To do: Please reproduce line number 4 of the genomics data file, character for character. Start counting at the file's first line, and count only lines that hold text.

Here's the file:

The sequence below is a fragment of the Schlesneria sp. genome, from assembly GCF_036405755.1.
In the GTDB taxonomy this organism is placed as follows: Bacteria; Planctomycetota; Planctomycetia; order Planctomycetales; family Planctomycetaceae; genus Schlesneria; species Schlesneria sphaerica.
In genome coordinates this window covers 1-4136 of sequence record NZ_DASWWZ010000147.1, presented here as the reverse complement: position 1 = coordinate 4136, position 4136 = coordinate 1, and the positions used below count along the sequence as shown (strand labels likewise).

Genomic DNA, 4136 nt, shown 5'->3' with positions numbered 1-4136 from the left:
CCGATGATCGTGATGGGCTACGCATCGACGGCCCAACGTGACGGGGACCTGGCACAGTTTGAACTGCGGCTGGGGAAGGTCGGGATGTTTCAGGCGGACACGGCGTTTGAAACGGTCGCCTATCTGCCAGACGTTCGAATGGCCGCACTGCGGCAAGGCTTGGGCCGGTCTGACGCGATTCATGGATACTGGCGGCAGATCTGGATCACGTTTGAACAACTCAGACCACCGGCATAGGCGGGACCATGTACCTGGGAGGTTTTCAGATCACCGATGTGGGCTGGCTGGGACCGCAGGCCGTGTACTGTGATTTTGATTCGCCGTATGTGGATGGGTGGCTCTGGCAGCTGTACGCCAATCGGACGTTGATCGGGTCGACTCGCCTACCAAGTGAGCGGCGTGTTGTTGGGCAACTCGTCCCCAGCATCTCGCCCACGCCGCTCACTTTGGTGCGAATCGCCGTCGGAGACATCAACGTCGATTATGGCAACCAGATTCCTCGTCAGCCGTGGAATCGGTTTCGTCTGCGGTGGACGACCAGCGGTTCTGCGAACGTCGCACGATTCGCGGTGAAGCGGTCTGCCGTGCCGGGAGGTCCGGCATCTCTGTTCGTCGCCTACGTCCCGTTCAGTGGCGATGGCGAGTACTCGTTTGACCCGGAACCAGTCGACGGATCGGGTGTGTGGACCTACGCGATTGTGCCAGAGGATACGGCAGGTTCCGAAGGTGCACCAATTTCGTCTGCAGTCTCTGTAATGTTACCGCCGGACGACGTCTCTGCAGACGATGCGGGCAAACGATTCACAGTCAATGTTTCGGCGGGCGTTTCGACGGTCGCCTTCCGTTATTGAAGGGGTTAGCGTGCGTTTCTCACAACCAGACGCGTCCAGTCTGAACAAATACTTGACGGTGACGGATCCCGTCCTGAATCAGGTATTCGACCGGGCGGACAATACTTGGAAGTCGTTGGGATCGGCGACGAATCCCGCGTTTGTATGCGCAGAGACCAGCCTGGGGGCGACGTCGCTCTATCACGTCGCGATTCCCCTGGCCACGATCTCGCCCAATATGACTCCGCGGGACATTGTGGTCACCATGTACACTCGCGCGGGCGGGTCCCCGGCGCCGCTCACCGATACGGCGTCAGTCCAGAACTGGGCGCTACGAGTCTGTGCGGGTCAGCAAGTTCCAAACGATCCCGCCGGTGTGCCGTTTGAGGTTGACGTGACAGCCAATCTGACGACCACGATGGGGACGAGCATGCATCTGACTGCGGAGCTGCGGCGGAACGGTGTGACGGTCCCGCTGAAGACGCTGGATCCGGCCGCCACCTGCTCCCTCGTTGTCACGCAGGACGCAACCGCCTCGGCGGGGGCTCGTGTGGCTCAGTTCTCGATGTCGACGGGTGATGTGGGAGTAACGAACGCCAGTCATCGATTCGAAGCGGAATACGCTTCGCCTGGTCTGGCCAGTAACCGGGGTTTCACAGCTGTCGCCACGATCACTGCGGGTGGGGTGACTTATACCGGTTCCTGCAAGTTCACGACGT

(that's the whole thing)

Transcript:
Genomic DNA, 4136 nt, shown 5'->3' with positions numbered 1-4136 from the left: